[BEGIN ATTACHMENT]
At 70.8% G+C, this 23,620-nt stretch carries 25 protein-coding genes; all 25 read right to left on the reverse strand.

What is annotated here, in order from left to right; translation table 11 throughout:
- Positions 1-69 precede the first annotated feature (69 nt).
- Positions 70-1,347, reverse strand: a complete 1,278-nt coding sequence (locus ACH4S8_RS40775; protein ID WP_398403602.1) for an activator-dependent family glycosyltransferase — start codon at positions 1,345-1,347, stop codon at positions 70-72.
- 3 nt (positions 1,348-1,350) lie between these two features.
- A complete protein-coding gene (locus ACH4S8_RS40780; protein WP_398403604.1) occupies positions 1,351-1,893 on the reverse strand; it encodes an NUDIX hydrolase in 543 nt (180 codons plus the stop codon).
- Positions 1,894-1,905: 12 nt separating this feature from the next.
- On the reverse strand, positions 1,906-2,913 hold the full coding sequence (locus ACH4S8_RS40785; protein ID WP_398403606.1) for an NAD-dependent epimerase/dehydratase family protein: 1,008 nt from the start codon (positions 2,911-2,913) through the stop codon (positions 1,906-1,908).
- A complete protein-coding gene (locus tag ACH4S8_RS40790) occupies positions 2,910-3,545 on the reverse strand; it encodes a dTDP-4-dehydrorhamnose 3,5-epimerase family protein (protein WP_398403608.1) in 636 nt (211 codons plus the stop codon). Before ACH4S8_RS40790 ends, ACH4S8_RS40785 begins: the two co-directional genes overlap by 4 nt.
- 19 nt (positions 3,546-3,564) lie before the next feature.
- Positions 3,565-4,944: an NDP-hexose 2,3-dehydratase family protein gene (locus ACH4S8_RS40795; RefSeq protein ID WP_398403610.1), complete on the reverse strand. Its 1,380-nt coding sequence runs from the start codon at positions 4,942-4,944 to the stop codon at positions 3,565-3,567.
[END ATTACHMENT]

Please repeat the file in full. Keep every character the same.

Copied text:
At 70.8% G+C, this 23,620-nt stretch carries 25 protein-coding genes; all 25 read right to left on the reverse strand.

What is annotated here, in order from left to right; translation table 11 throughout:
- Positions 1-69 precede the first annotated feature (69 nt).
- Positions 70-1,347, reverse strand: a complete 1,278-nt coding sequence (locus ACH4S8_RS40775; protein ID WP_398403602.1) for an activator-dependent family glycosyltransferase — start codon at positions 1,345-1,347, stop codon at positions 70-72.
- 3 nt (positions 1,348-1,350) lie between these two features.
- A complete protein-coding gene (locus ACH4S8_RS40780; protein WP_398403604.1) occupies positions 1,351-1,893 on the reverse strand; it encodes an NUDIX hydrolase in 543 nt (180 codons plus the stop codon).
- Positions 1,894-1,905: 12 nt separating this feature from the next.
- On the reverse strand, positions 1,906-2,913 hold the full coding sequence (locus ACH4S8_RS40785; protein ID WP_398403606.1) for an NAD-dependent epimerase/dehydratase family protein: 1,008 nt from the start codon (positions 2,911-2,913) through the stop codon (positions 1,906-1,908).
- A complete protein-coding gene (locus tag ACH4S8_RS40790) occupies positions 2,910-3,545 on the reverse strand; it encodes a dTDP-4-dehydrorhamnose 3,5-epimerase family protein (protein WP_398403608.1) in 636 nt (211 codons plus the stop codon). Before ACH4S8_RS40790 ends, ACH4S8_RS40785 begins: the two co-directional genes overlap by 4 nt.
- 19 nt (positions 3,546-3,564) lie before the next feature.
- Positions 3,565-4,944: an NDP-hexose 2,3-dehydratase family protein gene (locus ACH4S8_RS40795; RefSeq protein ID WP_398403610.1), complete on the reverse strand. Its 1,380-nt coding sequence runs from the start codon at positions 4,942-4,944 to the stop codon at positions 3,565-3,567.